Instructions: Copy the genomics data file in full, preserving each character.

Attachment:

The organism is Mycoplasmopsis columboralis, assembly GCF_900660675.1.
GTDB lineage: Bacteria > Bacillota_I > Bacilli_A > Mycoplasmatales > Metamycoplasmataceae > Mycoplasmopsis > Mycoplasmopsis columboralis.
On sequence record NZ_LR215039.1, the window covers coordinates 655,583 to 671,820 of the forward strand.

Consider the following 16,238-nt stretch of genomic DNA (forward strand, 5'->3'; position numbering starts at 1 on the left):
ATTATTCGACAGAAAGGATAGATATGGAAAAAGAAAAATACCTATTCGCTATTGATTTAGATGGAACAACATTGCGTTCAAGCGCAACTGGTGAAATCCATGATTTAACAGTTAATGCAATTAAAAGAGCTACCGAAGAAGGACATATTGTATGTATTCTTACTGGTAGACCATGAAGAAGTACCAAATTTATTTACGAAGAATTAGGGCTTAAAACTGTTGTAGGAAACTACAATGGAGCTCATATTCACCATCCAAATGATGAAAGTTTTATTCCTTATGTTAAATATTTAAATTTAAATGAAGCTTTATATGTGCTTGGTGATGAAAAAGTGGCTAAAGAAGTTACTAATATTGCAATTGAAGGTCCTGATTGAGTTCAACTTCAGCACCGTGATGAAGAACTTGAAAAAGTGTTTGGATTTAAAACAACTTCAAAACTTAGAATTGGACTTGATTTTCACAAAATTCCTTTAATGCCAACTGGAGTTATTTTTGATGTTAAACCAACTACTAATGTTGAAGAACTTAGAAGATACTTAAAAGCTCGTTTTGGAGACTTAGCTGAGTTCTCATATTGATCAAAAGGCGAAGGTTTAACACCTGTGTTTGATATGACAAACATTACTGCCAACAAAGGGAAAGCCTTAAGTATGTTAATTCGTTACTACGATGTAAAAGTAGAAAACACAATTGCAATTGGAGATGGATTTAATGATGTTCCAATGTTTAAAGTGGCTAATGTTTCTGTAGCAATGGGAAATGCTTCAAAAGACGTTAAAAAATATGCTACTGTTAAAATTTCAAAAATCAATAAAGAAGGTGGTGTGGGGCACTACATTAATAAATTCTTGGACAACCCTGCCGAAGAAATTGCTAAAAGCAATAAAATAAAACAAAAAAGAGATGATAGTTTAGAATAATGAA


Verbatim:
The organism is Mycoplasmopsis columboralis, assembly GCF_900660675.1.
GTDB lineage: Bacteria > Bacillota_I > Bacilli_A > Mycoplasmatales > Metamycoplasmataceae > Mycoplasmopsis > Mycoplasmopsis columboralis.
On sequence record NZ_LR215039.1, the window covers coordinates 655,583 to 671,820 of the forward strand.

Consider the following 16,238-nt stretch of genomic DNA (forward strand, 5'->3'; position numbering starts at 1 on the left):
ATTATTCGACAGAAAGGATAGATATGGAAAAAGAAAAATACCTATTCGCTATTGATTTAGATGGAACAACATTGCGTTCAAGCGCAACTGGTGAAATCCATGATTTAACAGTTAATGCAATTAAAAGAGCTACCGAAGAAGGACATATTGTATGTATTCTTACTGGTAGACCATGAAGAAGTACCAAATTTATTTACGAAGAATTAGGGCTTAAAACTGTTGTAGGAAACTACAATGGAGCTCATATTCACCATCCAAATGATGAAAGTTTTATTCCTTATGTTAAATATTTAAATTTAAATGAAGCTTTATATGTGCTTGGTGATGAAAAAGTGGCTAAAGAAGTTACTAATATTGCAATTGAAGGTCCTGATTGAGTTCAACTTCAGCACCGTGATGAAGAACTTGAAAAAGTGTTTGGATTTAAAACAACTTCAAAACTTAGAATTGGACTTGATTTTCACAAAATTCCTTTAATGCCAACTGGAGTTATTTTTGATGTTAAACCAACTACTAATGTTGAAGAACTTAGAAGATACTTAAAAGCTCGTTTTGGAGACTTAGCTGAGTTCTCATATTGATCAAAAGGCGAAGGTTTAACACCTGTGTTTGATATGACAAACATTACTGCCAACAAAGGGAAAGCCTTAAGTATGTTAATTCGTTACTACGATGTAAAAGTAGAAAACACAATTGCAATTGGAGATGGATTTAATGATGTTCCAATGTTTAAAGTGGCTAATGTTTCTGTAGCAATGGGAAATGCTTCAAAAGACGTTAAAAAATATGCTACTGTTAAAATTTCAAAAATCAATAAAGAAGGTGGTGTGGGGCACTACATTAATAAATTCTTGGACAACCCTGCCGAAGAAATTGCTAAAAGCAATAAAATAAAACAAAAAAGAGATGATAGTTTAGAATAATGAA